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Teachers' Union to Take a Critical Look at Online Credit Recovery Programs

The nation's largest teacher's union is going to take a look at the troubled world of online credit recovery.

The "new business item" was approved at the recent convention of the 3-million member National Education Association. It calls for $31,000 to be spent on a review of "existing research, data, and information about Online Credit Recovery Programs (OCRP) that were recently being used in various school districts across the nation."

The item was overshadowed by the union's higher-profile actions and statements (such as the adoption of a new charter-school policy, and the suggestion that U.S. Education Secretary Betsy DeVos consider resigning.)

And as my colleague (and longtime union-watcher) Stephen Sawhuck pointed out last year, such new business items often don't amount to a whole lot.

But the increased scrutiny of online credit recovery is worth watching.

Generally speaking, the term "credit recovery" refers to situations in which students are given a chance to redo coursework or retake a course they previously failed. Sometimes, this happens in a traditional summer-school environment.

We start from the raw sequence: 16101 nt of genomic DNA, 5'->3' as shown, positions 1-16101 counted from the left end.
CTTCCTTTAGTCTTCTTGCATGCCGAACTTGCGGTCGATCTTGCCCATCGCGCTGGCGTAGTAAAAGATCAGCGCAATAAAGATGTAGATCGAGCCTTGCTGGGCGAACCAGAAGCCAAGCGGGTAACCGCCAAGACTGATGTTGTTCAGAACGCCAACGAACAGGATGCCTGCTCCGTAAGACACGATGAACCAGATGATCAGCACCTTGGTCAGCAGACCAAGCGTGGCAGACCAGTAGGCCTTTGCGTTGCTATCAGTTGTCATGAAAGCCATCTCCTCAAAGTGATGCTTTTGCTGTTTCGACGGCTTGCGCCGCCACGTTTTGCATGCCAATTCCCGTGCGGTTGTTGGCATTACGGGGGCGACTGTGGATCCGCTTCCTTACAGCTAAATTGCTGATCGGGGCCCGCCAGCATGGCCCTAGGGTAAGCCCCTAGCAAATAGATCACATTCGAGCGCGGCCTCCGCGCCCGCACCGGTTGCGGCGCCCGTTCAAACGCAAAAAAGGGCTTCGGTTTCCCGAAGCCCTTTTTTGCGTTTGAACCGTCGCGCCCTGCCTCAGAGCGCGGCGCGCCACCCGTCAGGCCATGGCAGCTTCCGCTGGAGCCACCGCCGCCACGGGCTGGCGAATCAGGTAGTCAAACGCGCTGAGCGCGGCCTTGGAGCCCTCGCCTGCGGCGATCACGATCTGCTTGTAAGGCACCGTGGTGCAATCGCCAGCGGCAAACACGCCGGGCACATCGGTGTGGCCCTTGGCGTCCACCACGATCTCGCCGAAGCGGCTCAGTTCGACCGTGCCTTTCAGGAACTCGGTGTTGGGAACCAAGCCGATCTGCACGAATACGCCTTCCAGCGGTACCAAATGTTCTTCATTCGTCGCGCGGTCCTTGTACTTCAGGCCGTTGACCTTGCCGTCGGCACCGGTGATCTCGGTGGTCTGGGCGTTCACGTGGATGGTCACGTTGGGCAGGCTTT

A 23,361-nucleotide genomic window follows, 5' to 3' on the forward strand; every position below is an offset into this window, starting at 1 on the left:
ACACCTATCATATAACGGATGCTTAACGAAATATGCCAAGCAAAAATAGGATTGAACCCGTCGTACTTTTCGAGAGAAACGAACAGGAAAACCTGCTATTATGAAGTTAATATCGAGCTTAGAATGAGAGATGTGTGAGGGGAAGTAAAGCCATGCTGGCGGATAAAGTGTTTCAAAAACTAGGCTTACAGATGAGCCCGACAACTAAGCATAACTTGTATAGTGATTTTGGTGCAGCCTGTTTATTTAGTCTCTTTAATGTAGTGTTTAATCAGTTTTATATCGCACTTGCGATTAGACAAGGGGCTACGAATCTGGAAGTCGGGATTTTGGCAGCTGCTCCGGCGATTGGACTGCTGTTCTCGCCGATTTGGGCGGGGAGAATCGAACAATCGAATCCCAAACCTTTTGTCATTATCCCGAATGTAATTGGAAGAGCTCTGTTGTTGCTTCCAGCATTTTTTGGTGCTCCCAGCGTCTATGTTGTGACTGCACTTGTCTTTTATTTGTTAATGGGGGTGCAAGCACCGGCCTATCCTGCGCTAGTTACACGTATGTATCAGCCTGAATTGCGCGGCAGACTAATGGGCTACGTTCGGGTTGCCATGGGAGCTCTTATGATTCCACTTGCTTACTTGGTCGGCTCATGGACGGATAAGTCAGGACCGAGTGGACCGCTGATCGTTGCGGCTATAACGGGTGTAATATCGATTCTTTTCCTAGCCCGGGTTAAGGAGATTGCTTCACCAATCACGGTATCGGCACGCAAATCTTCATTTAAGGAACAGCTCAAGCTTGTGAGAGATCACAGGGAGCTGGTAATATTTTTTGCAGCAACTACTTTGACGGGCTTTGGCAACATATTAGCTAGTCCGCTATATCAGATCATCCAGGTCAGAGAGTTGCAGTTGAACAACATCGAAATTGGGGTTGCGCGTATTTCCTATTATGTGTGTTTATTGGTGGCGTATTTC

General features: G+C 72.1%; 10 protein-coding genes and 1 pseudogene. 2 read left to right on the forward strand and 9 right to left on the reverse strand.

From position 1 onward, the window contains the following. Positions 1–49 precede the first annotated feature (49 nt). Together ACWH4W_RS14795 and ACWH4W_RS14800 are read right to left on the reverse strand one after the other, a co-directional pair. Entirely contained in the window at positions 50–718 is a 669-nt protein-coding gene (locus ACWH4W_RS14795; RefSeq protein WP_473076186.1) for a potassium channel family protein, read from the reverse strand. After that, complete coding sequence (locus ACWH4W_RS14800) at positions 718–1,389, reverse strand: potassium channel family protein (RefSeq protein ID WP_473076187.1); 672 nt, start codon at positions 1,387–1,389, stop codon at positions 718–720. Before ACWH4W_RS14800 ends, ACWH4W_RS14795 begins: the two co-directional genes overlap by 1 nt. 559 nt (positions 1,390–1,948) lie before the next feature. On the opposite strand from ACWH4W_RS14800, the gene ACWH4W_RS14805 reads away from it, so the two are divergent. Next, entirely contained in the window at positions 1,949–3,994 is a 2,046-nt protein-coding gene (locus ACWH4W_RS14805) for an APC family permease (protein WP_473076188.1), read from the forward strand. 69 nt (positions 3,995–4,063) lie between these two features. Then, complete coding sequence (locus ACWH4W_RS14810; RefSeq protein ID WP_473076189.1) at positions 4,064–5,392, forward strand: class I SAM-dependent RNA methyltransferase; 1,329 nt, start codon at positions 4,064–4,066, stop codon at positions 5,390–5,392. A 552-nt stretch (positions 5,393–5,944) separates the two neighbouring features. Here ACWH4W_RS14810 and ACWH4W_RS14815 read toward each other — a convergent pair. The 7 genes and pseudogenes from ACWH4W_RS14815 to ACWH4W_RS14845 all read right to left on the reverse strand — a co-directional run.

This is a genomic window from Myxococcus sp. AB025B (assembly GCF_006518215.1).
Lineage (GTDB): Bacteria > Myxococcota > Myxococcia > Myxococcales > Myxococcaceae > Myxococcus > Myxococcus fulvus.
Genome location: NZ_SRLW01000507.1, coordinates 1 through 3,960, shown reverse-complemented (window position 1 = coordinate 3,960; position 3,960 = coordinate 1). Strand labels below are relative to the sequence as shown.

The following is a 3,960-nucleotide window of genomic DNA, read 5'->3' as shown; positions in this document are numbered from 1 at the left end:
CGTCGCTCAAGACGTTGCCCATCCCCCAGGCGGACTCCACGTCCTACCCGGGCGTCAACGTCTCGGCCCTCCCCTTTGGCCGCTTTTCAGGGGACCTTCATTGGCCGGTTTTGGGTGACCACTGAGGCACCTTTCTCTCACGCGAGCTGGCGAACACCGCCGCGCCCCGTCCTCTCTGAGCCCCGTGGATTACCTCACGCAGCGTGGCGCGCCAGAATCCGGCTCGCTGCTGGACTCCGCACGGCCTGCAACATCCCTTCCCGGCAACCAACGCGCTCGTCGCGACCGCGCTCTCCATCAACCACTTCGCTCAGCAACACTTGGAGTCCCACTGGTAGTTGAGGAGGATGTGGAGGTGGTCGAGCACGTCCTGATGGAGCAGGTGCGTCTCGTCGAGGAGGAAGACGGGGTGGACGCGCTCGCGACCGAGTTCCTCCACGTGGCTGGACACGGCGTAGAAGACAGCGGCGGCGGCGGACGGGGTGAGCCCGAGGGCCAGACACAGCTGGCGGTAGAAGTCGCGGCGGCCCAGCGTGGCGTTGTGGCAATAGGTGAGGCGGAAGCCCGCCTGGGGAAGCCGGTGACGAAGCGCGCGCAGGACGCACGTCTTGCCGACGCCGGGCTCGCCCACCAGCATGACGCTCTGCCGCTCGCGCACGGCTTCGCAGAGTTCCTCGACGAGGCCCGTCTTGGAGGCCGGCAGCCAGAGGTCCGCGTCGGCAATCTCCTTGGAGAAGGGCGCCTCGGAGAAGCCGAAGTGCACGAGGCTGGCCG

Increasingly, though, credit recovery happens online. And that's where things get pretty murky: As Education Week described in this recent explainer, there's a real hodgepodge of actual online credit recovery offerings. No one really knows how many students are enrolled in such programs. Research to date has been decidedly mixed. And even proponents of online learning have had some harsh things to say about the practice.

The education media is clearly starting to pay attention, too—in May, Columbia University's Teacher Project and Slate.com published a harshly critical 8-part series on the topic.

We're still waiting on word from the NEA on what they hope might come of the review.

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